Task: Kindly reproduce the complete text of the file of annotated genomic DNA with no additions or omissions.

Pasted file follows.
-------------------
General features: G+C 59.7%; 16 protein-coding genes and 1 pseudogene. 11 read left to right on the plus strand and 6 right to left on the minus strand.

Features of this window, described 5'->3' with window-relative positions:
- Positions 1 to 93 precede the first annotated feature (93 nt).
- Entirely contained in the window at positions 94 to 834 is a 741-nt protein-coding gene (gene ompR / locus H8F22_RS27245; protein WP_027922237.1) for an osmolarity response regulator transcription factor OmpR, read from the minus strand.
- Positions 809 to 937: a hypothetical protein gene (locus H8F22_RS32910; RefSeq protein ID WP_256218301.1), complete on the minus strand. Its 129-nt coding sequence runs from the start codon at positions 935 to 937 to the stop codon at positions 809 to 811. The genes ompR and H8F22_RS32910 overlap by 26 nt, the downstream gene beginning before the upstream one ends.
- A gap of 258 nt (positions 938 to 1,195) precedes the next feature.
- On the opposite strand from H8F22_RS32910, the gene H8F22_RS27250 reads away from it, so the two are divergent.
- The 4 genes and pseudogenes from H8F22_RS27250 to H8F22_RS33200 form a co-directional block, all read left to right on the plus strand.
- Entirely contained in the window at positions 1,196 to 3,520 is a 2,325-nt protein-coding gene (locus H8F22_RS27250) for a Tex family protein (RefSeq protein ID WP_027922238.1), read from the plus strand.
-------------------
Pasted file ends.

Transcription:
General features: G+C 59.7%; 16 protein-coding genes and 1 pseudogene. 11 read left to right on the plus strand and 6 right to left on the minus strand.

Features of this window, described 5'->3' with window-relative positions:
- Positions 1 to 93 precede the first annotated feature (93 nt).
- Entirely contained in the window at positions 94 to 834 is a 741-nt protein-coding gene (gene ompR / locus H8F22_RS27245; protein WP_027922237.1) for an osmolarity response regulator transcription factor OmpR, read from the minus strand.
- Positions 809 to 937: a hypothetical protein gene (locus H8F22_RS32910; RefSeq protein ID WP_256218301.1), complete on the minus strand. Its 129-nt coding sequence runs from the start codon at positions 935 to 937 to the stop codon at positions 809 to 811. The genes ompR and H8F22_RS32910 overlap by 26 nt, the downstream gene beginning before the upstream one ends.
- A gap of 258 nt (positions 938 to 1,195) precedes the next feature.
- On the opposite strand from H8F22_RS32910, the gene H8F22_RS27250 reads away from it, so the two are divergent.
- The 4 genes and pseudogenes from H8F22_RS27250 to H8F22_RS33200 form a co-directional block, all read left to right on the plus strand.
- Entirely contained in the window at positions 1,196 to 3,520 is a 2,325-nt protein-coding gene (locus H8F22_RS27250) for a Tex family protein (RefSeq protein ID WP_027922238.1), read from the plus strand.